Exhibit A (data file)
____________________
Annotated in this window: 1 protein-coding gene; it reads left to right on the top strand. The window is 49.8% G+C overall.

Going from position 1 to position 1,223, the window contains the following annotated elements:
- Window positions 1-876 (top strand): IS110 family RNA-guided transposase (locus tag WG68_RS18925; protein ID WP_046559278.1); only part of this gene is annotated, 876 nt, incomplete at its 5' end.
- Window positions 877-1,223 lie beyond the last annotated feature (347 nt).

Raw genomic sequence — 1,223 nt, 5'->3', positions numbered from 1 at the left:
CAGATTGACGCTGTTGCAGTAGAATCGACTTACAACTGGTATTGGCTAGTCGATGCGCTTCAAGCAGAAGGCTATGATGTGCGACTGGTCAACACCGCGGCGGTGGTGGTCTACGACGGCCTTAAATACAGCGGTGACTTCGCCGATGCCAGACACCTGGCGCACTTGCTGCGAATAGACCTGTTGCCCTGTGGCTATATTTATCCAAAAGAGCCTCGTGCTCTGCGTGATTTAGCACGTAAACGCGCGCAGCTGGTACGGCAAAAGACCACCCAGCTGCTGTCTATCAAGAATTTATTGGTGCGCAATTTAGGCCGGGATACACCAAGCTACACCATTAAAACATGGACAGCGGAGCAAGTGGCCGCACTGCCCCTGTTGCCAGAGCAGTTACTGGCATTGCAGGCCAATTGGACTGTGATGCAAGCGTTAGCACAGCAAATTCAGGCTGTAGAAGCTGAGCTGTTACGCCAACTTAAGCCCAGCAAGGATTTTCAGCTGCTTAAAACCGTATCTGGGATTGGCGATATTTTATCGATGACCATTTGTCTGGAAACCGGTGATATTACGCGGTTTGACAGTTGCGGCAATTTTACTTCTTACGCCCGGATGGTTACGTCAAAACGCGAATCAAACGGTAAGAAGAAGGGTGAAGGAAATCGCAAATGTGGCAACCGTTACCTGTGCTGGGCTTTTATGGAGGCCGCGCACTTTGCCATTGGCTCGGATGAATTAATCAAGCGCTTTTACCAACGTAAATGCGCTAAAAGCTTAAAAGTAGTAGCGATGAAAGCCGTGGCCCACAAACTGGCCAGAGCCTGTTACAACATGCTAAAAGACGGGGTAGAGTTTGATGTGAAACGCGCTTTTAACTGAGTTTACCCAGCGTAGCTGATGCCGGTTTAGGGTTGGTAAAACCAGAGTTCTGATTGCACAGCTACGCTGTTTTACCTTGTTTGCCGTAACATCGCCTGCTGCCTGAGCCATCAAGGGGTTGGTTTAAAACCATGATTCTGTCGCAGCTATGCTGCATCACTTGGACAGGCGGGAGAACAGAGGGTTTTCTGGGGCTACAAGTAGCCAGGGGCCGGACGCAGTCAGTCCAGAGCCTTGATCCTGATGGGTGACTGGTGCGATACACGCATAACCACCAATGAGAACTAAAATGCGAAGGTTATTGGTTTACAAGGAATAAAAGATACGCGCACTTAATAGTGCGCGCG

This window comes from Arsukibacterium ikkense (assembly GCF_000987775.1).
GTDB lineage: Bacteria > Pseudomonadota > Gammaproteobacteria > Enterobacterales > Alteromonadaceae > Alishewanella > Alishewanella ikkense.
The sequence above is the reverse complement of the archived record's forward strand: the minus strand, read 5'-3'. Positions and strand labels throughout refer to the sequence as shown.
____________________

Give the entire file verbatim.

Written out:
Annotated in this window: 1 protein-coding gene; it reads left to right on the top strand. The window is 49.8% G+C overall.

Going from position 1 to position 1,223, the window contains the following annotated elements:
- Window positions 1-876 (top strand): IS110 family RNA-guided transposase (locus tag WG68_RS18925; protein ID WP_046559278.1); only part of this gene is annotated, 876 nt, incomplete at its 5' end.
- Window positions 877-1,223 lie beyond the last annotated feature (347 nt).

Raw genomic sequence — 1,223 nt, 5'->3', positions numbered from 1 at the left:
CAGATTGACGCTGTTGCAGTAGAATCGACTTACAACTGGTATTGGCTAGTCGATGCGCTTCAAGCAGAAGGCTATGATGTGCGACTGGTCAACACCGCGGCGGTGGTGGTCTACGACGGCCTTAAATACAGCGGTGACTTCGCCGATGCCAGACACCTGGCGCACTTGCTGCGAATAGACCTGTTGCCCTGTGGCTATATTTATCCAAAAGAGCCTCGTGCTCTGCGTGATTTAGCACGTAAACGCGCGCAGCTGGTACGGCAAAAGACCACCCAGCTGCTGTCTATCAAGAATTTATTGGTGCGCAATTTAGGCCGGGATACACCAAGCTACACCATTAAAACATGGACAGCGGAGCAAGTGGCCGCACTGCCCCTGTTGCCAGAGCAGTTACTGGCATTGCAGGCCAATTGGACTGTGATGCAAGCGTTAGCACAGCAAATTCAGGCTGTAGAAGCTGAGCTGTTACGCCAACTTAAGCCCAGCAAGGATTTTCAGCTGCTTAAAACCGTATCTGGGATTGGCGATATTTTATCGATGACCATTTGTCTGGAAACCGGTGATATTACGCGGTTTGACAGTTGCGGCAATTTTACTTCTTACGCCCGGATGGTTACGTCAAAACGCGAATCAAACGGTAAGAAGAAGGGTGAAGGAAATCGCAAATGTGGCAACCGTTACCTGTGCTGGGCTTTTATGGAGGCCGCGCACTTTGCCATTGGCTCGGATGAATTAATCAAGCGCTTTTACCAACGTAAATGCGCTAAAAGCTTAAAAGTAGTAGCGATGAAAGCCGTGGCCCACAAACTGGCCAGAGCCTGTTACAACATGCTAAAAGACGGGGTAGAGTTTGATGTGAAACGCGCTTTTAACTGAGTTTACCCAGCGTAGCTGATGCCGGTTTAGGGTTGGTAAAACCAGAGTTCTGATTGCACAGCTACGCTGTTTTACCTTGTTTGCCGTAACATCGCCTGCTGCCTGAGCCATCAAGGGGTTGGTTTAAAACCATGATTCTGTCGCAGCTATGCTGCATCACTTGGACAGGCGGGAGAACAGAGGGTTTTCTGGGGCTACAAGTAGCCAGGGGCCGGACGCAGTCAGTCCAGAGCCTTGATCCTGATGGGTGACTGGTGCGATACACGCATAACCACCAATGAGAACTAAAATGCGAAGGTTATTGGTTTACAAGGAATAAAAGATACGCGCACTTAATAGTGCGCGCG

This window comes from Arsukibacterium ikkense (assembly GCF_000987775.1).
GTDB lineage: Bacteria > Pseudomonadota > Gammaproteobacteria > Enterobacterales > Alteromonadaceae > Alishewanella > Alishewanella ikkense.
The sequence above is the reverse complement of the archived record's forward strand: the minus strand, read 5'-3'. Positions and strand labels throughout refer to the sequence as shown.